1705. Lymphocytic Choriomeningitis Virus: Underrecognized Cause of Congenital Neurologic Infection
Session: Symposium: Neonatal Infectious Disease: Chagas, Zika, and LCMV
Saturday, October 6, 2018: 9:10 AM
Room: W 2014-2016
Daniel Bonthius, MD, PhD, Pediatrics, University of Iowa, Iowa City, IA

Daniel J. Bonthius, MD, PhD is Professor of Pediatrics and Neurology at the University of Iowa. He received his MD and PhD degree in Developmental Neuroscience from the University of Iowa, where his dissertation focused on the neurobiology of fetal alcohol syndrome. He was then a Fulbright Scholar at the University of Otago in Dunedin, New Zealand, where he studied methods of stereological quantification of neurons and glia. He then completed a postdoctoral fellowship in neurophysiology at the University of Virginia, where he studied the effects of epileptic seizures on glial cell gene expression. After completing a residency in Pediatrics at the University of Virginia, he returned to the University of Iowa for a fellowship in pediatric neurology. During his clinical fellowship in pediatric neurology, he also completed a postdoctoral research fellowship in Neuropathology, where he studied the anatomical distribution of plaques and tangles in Alzheimer’s Disease. He then joined the faculty at the University of Iowa, where he has risen through the academic ranks to Professor of Pediatrics and Neurology. He has a busy clinical practice, in which he cares for children with neurological disorders. He is also deeply involved in teaching and served for 11 years as Program Director of the child neurology residency program. In addition, he runs a research laboratory in Developmental Neuroscience. In particular, his research laboratory focuses on agents that disrupt brain development, including alcohol (fetal alcohol syndrome) and lymphocytic choriomeningitis virus (congenital LCMV infection). A leader in the field of child neurology, he is Associate Editor of the Journal of Child Neurology, Associate Editor of Child Neurology Open, and Editor-in-Chief of the Child Neurology Society Newsletter.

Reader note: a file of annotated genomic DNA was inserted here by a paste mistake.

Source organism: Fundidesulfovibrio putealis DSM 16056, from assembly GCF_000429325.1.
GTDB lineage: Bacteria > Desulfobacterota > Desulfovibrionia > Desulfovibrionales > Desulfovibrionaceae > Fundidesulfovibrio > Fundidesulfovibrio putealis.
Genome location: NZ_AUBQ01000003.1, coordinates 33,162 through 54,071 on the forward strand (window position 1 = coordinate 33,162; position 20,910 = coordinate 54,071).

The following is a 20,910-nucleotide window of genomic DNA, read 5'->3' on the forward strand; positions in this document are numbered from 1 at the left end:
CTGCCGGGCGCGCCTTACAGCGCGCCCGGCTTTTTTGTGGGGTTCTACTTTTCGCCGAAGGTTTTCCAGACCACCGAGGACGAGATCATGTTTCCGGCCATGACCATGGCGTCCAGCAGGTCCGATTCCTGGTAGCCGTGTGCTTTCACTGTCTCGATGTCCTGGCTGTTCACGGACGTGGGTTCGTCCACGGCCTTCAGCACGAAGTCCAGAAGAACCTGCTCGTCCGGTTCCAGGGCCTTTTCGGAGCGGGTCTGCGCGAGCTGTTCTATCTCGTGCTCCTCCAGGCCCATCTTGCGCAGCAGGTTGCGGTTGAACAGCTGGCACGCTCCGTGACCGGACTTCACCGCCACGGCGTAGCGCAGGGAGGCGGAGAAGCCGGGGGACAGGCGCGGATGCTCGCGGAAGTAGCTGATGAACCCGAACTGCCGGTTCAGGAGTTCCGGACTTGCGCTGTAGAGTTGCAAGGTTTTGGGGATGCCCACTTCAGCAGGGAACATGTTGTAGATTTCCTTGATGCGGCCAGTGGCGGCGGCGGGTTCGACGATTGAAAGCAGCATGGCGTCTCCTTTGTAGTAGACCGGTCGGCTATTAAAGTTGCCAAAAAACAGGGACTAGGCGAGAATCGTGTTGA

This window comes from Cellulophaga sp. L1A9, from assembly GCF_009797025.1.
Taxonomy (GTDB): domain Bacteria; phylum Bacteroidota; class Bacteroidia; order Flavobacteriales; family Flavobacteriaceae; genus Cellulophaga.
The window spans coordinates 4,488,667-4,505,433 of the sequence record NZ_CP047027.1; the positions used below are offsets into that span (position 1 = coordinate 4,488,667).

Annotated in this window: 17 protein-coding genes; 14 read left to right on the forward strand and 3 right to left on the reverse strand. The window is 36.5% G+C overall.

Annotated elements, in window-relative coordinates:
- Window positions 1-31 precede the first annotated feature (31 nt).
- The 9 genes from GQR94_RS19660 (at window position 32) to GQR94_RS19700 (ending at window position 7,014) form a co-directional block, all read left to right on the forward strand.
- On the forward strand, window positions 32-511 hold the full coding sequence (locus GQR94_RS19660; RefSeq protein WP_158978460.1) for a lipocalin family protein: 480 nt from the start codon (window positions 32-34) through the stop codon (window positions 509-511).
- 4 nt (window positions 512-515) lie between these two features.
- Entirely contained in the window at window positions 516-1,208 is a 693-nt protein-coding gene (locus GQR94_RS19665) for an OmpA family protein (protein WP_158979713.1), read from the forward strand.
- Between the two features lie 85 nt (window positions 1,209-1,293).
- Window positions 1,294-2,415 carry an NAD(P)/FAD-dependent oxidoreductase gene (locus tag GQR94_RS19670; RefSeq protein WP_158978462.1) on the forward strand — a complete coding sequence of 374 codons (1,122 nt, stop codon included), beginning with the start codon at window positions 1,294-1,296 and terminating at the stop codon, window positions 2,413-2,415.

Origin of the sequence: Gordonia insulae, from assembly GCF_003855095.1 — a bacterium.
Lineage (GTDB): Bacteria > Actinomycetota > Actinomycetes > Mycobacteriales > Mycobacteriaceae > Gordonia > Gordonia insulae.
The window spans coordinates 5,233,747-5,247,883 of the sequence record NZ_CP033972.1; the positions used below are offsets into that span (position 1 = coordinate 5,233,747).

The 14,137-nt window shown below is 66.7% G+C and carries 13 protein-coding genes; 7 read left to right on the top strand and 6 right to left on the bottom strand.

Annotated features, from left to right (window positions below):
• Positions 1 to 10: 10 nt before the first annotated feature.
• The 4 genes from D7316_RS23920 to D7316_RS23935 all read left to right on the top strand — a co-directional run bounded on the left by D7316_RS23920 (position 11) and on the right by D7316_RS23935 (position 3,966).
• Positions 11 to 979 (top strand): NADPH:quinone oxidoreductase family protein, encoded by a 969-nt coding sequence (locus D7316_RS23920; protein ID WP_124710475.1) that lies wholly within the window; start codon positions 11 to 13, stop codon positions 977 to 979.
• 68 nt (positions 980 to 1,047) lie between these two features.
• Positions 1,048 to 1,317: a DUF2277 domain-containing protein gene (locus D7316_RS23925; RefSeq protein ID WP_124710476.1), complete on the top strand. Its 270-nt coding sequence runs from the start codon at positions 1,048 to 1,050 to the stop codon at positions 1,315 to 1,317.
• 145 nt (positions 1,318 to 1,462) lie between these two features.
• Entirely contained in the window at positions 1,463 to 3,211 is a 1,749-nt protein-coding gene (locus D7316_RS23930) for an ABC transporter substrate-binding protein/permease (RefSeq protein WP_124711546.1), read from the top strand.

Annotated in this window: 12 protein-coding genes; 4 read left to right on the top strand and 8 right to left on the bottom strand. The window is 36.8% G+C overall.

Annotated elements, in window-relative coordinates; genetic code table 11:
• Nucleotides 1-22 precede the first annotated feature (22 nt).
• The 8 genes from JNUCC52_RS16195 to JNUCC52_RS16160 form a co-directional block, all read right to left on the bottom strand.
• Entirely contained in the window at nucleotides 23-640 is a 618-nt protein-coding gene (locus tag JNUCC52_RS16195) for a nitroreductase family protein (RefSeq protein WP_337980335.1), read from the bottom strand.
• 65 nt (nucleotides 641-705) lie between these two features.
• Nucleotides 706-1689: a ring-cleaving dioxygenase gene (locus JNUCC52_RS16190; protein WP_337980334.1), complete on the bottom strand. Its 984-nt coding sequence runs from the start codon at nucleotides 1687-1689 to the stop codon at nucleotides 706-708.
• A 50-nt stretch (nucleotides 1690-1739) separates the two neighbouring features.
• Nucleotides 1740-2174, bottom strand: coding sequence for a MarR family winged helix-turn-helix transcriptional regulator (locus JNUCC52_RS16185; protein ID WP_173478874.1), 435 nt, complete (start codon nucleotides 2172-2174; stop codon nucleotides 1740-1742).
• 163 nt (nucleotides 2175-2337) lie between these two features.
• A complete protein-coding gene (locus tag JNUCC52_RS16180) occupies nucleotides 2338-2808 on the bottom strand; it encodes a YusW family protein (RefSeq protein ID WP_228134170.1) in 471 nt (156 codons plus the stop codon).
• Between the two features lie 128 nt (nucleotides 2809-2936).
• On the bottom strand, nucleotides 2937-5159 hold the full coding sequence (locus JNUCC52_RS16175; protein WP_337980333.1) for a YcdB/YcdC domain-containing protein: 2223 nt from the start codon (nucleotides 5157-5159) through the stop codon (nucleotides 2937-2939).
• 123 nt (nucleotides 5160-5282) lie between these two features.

D. Bonthius, None

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